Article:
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Read an Excerpt



Bobby Astor curled his toes over the lip of the chimney and looked down at the pool 20 feet below. It was a big pool with plenty of room to land. Even so, his knees were shaking and it required his last measure of courage to stand up straight. The problem wasn’t just the height. It was the leap. He had to carry a good 6 feet of flagstone to make it to the water. Call it 8 feet to the safety zone. Anything shy and he’d get a mouthful of cement.

It was not the smartest bet he’d ever accepted.

“Two mil,” came another voice. “You can do it!”

“Come on, Bobby. We don’t have all night.”

The $2 million wasn’t a bet exactly, but more like a pledge. All Astor had to do was jump from the chimney into the pool and the money would go to charity. Last year he had brought in a million seven walking across a bed of hot coals. The year before he’d parachuted out of a chopper onto the beach. It dawned on him that the stunts were growing increasingly dangerous. It might be better to skip next year altogether and just write a check.

“Hold your horses,” said Astor, with a bravado he had no right to claim. “Let me enjoy the view.”

Afternoon thundershowers had left the sky clear. Stars glittered across the evening canopy. Up the coast, the lights of Amagansett on the eastern shore of Long Island glowed invitingly. Closer, the breakers fizzed like seltzer on the black sea. Along Further Lane, his neighbors’ homes were dark.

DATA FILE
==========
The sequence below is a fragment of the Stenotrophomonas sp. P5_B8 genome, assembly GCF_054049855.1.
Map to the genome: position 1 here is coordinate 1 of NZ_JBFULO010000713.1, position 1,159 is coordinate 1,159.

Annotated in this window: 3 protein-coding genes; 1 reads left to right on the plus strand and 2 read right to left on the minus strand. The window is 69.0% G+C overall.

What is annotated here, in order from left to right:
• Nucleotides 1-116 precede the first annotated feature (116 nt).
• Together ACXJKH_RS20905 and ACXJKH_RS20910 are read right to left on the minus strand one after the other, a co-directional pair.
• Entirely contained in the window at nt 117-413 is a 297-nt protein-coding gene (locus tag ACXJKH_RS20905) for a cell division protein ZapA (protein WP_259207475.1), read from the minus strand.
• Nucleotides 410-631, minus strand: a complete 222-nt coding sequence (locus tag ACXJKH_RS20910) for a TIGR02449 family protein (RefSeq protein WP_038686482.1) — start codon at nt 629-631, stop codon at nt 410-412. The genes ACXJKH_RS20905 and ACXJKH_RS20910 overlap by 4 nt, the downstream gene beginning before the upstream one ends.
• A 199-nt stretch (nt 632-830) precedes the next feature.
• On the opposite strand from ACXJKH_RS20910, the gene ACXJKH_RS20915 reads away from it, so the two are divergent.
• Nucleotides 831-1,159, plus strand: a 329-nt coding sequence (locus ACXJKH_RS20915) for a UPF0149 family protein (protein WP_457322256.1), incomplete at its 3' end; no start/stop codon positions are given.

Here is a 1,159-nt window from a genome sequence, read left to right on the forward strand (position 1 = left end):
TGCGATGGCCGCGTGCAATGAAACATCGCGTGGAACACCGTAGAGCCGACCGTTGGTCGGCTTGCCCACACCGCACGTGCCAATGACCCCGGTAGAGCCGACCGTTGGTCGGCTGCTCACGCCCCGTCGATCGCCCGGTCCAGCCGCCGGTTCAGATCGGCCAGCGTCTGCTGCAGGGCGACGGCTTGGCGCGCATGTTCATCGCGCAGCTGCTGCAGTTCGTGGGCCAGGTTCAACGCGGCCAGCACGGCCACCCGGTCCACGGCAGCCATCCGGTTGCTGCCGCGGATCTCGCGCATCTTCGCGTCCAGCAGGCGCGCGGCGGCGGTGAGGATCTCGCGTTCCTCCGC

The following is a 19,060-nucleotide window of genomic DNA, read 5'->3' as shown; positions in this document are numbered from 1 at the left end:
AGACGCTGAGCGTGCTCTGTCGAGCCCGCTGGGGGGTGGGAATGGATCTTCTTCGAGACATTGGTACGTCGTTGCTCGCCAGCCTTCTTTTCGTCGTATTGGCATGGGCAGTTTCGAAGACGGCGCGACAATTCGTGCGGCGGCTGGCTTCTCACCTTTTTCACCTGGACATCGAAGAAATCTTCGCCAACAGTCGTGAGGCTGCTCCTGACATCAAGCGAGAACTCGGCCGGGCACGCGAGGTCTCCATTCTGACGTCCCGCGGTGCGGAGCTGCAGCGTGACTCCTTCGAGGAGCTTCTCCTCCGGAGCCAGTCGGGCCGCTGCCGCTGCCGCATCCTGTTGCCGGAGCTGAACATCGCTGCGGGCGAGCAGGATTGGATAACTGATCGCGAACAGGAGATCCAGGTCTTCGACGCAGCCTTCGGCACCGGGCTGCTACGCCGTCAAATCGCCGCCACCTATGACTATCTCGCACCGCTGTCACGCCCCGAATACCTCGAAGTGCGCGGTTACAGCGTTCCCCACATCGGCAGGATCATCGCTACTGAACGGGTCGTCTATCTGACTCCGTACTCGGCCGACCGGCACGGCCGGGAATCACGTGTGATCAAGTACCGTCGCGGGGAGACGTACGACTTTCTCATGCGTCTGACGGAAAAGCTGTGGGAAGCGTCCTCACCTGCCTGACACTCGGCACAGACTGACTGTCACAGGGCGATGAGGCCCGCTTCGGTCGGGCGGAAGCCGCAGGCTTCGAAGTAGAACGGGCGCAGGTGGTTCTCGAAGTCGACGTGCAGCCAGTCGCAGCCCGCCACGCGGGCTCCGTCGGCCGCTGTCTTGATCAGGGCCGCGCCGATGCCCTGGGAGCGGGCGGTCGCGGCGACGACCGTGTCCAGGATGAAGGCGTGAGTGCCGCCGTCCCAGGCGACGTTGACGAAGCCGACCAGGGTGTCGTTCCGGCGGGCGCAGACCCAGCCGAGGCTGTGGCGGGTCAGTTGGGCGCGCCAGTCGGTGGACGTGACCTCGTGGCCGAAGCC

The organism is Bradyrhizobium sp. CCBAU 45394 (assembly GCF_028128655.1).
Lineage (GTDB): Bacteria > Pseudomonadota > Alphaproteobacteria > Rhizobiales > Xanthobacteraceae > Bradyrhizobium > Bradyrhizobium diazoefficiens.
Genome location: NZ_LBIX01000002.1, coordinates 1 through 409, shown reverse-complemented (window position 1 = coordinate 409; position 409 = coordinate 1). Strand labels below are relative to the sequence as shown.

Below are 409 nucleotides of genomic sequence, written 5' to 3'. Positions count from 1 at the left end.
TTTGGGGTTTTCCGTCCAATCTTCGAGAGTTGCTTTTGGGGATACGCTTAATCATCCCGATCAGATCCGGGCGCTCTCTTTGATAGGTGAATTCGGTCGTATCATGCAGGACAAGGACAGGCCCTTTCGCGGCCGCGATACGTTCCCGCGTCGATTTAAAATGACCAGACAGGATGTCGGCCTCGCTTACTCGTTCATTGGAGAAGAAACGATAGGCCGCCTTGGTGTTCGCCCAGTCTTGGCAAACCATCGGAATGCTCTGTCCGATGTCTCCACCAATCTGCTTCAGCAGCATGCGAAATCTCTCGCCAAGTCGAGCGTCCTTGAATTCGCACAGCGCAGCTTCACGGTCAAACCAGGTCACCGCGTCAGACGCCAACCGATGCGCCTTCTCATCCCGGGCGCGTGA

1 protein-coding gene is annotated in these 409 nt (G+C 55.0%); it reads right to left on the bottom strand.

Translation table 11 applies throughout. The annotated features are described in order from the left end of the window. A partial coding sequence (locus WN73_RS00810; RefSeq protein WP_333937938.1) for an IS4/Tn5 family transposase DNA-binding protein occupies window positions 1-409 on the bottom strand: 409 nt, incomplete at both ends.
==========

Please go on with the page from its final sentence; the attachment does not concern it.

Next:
Astor steadied himself and studied the water. It was midnight and the pool lights were on, and the water had that spooky aquamarine translucence he’d marveled at off the coast of Phuket and in the ocean grottoes beneath the cliffs of Capri. Twenty feet didn’t sound like much, but when you were perched on a piece of rock the size of a phone book, it was high enough. The wise, cautious part of him urged him to bend down, take hold of the brick, and lower himself onto the roof. He couldn’t, of course. There was the bet. And there was the other thing. The other thing was his pride. Bobby Astor always kept his word.

“Come on, Bobby! Don’t be a pussy! Jump!”

“Here, kitty, kitty!”

Astor raised a hand above his head to show that he was ready. At forty-one, he was lean and fit and stood a few inches under six feet. At prep school and college, he’d played football and lacrosse and earned the nickname “the Hammer” because of the crushing hits he laid on his opponents. He still had an athlete’s build: broad shoulders, flat stomach, muscled legs. He also had an athlete’s knees, with long, ugly scars crisscrossing both, evidence of the nearly dozen operations he’d undergone.